#6: Deliver Exactly What They Want
Here’s what I use the MBTI for. I recommend that everyone gets good enough at ballparking these four letter codes for everyone that they meet. And if you can get good enough at that through simple small talk, then it’s going to enhance your life so much. Because it’s going to help you read people on this whole other level.
It’s all about you being able to accurately ballpark people within five minutes of meeting them. And actually thinking in your mind coding them. Assigning that four-letter code to those people explicitly in your thoughts. Why is that important? Because you can deliver exactly what they want with another level of accuracy. (Also, it’s important for everybody to understand this kind of stuff because it applies to powerful people like world leaders who hold all our fates in their hands).
#7: Universal Versus Unique
The MBTI helps you see what is specific to you versus what is universal. To give you an analogy: growing up in New Orleans you never really know what food is local New Orleans food versus what is food available all over the world. And it sort of gradually dawns on you. That’s a process that seems similar to me with learning about your personality type. There is a general tendency to think “it’s a universal thing” even when it’s probably a little more specific to just you.
#8: Meet the Everyman
I think it’s useful as a heuristic. Here’s what I mean. Even if you don’t want to estimate everyone’s code, that’s fine. If you want to be super lazy you can say, “I’m going to use it like a heuristic” just like I recommend using IQ as a heuristic. Ballparking everyone’s IQ at 100 is the most “accurate” way to estimate a large number of people’s IQ in a short amount of time. So likewise, you can look up “what are the most common personality types.” Or you could say, “What’s more common, introverts or extraverts?” Extraverts are more common. So just ballparking everyone as an extravert is such a useful heuristic sometimes I can’t even tell you.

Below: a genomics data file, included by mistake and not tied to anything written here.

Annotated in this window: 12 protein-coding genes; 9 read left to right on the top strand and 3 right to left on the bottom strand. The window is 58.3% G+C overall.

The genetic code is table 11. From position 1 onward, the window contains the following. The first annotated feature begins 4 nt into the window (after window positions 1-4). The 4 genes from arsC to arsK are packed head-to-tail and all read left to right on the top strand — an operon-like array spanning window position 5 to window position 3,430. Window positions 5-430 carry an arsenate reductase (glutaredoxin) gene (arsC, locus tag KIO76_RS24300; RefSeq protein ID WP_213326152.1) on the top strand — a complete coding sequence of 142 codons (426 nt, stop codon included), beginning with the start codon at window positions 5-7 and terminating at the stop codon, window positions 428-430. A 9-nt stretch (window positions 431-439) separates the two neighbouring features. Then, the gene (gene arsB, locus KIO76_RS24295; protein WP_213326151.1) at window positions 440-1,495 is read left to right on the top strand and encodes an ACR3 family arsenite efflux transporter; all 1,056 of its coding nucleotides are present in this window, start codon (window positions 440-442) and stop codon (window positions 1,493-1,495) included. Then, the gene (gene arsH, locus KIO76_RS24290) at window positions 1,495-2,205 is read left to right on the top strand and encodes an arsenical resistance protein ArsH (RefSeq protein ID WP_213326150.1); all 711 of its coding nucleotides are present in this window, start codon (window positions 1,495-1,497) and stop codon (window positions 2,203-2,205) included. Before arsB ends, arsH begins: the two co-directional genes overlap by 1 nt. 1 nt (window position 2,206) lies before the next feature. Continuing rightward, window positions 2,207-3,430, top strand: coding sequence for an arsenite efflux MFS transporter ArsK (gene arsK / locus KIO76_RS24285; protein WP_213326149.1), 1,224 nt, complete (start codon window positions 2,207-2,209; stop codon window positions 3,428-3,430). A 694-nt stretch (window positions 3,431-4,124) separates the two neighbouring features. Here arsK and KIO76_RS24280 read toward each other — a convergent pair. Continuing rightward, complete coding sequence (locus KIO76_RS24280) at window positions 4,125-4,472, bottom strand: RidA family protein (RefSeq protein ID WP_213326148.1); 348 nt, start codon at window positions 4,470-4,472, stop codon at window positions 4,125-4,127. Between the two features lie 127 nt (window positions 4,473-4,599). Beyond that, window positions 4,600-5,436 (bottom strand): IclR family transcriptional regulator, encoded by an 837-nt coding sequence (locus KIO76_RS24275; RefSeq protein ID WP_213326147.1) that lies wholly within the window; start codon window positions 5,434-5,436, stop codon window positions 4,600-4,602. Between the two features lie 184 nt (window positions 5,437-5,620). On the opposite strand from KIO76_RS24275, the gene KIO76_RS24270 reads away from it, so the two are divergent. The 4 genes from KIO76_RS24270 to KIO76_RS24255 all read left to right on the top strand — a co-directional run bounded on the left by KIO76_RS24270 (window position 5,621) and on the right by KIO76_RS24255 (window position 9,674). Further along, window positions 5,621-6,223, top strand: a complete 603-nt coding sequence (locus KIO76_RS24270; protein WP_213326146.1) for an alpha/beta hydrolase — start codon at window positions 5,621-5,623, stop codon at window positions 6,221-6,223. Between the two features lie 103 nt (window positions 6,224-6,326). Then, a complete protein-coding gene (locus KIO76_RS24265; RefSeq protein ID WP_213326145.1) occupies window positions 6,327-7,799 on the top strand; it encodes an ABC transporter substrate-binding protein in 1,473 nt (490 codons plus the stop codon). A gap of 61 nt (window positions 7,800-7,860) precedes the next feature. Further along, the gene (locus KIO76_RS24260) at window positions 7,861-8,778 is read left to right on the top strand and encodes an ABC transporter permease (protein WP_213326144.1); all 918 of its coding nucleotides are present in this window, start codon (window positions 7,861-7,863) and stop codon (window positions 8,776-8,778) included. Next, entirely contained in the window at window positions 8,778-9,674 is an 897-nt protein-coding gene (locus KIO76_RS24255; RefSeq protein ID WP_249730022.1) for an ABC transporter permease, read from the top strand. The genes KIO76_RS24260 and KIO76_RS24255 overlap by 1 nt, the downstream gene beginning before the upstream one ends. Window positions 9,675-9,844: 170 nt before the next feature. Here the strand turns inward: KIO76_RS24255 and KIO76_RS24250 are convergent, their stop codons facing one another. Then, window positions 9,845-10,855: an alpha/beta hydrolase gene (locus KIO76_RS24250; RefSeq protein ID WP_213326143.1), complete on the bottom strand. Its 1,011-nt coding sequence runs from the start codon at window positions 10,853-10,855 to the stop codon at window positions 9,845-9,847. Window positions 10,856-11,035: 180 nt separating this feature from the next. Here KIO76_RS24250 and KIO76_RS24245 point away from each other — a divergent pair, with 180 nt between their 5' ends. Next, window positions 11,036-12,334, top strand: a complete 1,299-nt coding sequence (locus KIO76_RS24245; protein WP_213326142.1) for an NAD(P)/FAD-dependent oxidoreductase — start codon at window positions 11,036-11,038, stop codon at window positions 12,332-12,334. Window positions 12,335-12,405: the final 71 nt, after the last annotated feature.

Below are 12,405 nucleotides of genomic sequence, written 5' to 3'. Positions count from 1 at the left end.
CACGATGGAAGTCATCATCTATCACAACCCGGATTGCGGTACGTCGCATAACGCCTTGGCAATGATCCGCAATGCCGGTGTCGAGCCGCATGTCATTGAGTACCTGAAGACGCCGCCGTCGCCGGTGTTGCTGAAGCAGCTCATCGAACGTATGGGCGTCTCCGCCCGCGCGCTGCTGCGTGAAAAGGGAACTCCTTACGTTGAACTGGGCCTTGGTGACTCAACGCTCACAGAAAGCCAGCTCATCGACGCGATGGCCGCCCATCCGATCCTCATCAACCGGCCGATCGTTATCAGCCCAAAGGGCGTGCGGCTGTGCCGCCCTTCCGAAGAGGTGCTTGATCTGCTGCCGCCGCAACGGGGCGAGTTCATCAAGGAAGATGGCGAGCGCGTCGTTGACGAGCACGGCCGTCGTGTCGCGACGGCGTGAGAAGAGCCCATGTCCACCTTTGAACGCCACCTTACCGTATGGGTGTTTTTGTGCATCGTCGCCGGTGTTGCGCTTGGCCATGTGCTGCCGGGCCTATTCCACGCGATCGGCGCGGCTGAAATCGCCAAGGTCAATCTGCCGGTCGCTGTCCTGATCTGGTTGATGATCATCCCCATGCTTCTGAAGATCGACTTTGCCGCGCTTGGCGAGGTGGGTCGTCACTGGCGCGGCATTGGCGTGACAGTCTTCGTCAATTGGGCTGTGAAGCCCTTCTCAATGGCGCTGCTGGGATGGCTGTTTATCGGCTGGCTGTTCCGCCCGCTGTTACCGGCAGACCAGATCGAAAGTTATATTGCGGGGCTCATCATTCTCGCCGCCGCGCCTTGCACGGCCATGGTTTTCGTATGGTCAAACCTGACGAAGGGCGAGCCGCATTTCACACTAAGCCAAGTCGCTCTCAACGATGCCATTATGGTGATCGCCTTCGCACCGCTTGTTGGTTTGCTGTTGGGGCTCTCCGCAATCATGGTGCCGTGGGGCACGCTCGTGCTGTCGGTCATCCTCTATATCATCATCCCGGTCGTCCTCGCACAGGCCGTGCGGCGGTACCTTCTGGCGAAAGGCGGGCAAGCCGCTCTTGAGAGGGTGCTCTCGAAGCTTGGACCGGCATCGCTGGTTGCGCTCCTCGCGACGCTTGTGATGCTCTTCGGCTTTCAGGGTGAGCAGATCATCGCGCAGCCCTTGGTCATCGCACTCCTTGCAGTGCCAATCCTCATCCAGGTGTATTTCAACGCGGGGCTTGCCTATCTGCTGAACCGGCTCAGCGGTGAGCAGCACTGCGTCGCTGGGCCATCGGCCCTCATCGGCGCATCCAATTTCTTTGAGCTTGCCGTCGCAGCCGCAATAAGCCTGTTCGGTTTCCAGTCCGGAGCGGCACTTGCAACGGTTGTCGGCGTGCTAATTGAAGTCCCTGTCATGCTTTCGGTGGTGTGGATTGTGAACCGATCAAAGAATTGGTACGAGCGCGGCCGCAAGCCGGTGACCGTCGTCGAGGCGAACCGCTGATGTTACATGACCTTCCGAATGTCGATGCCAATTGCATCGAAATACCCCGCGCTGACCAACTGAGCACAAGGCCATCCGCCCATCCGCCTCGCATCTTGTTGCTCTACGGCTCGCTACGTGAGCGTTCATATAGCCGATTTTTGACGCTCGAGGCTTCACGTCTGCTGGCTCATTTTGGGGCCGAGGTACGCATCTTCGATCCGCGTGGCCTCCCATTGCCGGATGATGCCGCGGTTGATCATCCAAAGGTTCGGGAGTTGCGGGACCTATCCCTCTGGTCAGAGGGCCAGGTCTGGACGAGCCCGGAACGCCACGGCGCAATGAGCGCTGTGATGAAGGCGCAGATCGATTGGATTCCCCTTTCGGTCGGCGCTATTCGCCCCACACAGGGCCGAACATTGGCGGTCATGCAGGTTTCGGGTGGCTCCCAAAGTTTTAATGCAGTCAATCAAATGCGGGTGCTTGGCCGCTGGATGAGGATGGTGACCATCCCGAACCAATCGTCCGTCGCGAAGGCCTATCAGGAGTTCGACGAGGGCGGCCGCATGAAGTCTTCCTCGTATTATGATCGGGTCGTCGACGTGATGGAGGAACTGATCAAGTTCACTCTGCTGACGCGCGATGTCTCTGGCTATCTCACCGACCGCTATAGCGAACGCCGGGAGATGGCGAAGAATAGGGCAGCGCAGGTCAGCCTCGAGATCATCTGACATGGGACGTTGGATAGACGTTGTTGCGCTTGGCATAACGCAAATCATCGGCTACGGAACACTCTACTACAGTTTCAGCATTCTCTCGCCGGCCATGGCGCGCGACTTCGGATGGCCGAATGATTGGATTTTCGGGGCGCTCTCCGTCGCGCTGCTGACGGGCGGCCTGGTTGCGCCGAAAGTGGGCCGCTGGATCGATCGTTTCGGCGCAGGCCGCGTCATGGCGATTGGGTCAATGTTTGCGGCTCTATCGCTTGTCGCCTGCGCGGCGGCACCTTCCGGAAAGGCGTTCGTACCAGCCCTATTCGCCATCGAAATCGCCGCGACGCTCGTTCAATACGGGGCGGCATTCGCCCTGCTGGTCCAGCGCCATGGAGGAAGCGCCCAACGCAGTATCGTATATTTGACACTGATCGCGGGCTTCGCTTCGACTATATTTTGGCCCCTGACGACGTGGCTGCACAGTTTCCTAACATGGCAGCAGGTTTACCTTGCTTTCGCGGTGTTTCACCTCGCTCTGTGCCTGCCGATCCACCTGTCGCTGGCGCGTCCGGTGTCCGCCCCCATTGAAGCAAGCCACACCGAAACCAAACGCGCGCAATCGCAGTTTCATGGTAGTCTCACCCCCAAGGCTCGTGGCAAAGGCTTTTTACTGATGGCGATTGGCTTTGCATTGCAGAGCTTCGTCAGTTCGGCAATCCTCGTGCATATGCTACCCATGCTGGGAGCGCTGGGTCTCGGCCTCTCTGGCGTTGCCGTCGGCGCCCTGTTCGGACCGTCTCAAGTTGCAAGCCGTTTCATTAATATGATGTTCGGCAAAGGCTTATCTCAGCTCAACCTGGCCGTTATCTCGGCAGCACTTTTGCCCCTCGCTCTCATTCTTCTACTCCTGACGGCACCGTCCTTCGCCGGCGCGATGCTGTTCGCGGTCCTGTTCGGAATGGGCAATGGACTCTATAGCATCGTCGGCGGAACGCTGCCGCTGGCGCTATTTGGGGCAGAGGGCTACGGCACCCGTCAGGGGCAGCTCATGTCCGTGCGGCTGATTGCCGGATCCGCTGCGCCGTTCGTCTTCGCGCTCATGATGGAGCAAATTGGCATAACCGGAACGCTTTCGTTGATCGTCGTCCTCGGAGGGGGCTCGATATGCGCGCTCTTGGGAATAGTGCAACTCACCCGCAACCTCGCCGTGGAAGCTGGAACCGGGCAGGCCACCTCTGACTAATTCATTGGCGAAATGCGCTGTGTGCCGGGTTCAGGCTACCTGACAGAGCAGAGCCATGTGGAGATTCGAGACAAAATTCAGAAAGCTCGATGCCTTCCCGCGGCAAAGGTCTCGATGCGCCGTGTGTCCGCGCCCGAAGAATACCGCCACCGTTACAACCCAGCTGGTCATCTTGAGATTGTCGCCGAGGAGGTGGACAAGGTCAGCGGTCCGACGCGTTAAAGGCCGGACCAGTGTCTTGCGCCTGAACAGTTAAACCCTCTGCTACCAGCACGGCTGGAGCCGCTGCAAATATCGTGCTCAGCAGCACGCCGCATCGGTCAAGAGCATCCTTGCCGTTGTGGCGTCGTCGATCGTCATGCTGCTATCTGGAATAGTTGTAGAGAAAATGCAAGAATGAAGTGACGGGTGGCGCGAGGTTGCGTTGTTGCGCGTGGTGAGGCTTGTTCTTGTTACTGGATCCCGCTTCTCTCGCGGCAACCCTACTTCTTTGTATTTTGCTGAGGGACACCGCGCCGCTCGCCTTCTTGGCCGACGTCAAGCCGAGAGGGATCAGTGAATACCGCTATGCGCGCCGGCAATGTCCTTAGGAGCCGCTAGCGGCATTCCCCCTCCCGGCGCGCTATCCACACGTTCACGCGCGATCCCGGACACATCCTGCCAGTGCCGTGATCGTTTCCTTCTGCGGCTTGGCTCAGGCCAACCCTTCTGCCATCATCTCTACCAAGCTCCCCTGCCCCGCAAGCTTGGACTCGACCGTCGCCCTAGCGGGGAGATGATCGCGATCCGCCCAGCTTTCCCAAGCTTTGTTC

#9: Informed Self-Acceptance
Again- with the universal versus specific theme- it helps you figure out what’s “good” and “bad.” You might be thinking of certain elements of your personality as “bad,” when really they’re just sort of the “negative side of your personality type.” And if you can accept that a little bit more it can be useful, so that you’re not dwelling on feeling caught up with your own flaws in a way like that’s not productive. If you’re focusing on some of your flaws, look up your personality type code and see they are just flaws of the type. Maybe it’s okay to just accept it and be like, “Yeah, that’s just who I am.”
#10: Myth of Mental Illness
I want to talk a little bit about this this idea that mental illness is quote “a myth.” There was a book called “The Myth of Mental Illness.” That was a specific book, but I’m talking about this general idea that most psychological quote “problems” are actually adaptations. And perhaps only a very small amount of what we call mental illness today is truly, truly appropriate to look at within a disease-type of paradigm. I think a lot of what we call mental illness- things like depression- are actually adaptations.
And so I think that looking at this personality stuff through this lens of first starting out trying to play devil’s advocate and say mental illness is probably only a really small number of these cases. Where you can truly say there is a true illness versus an adaptation at work. So I think that it helps if you look at your personality type and look at the negative side. Am I really depressed? Am I really mentally ill? Or is this my personality at work? I think that’s an important question for people to ask about themselves.
These have been my top ten benefits of a basic understanding of the Myers-Briggs. I wonder if you’re convinced. Well, whether or not you are, I hope you enjoy hanging out. And I hope you have a great rest of your day.
(The above is a transcript from an old video. I want to re-work this material. Typing it out and re-thinking it is something I’m doing for fun at the moment…)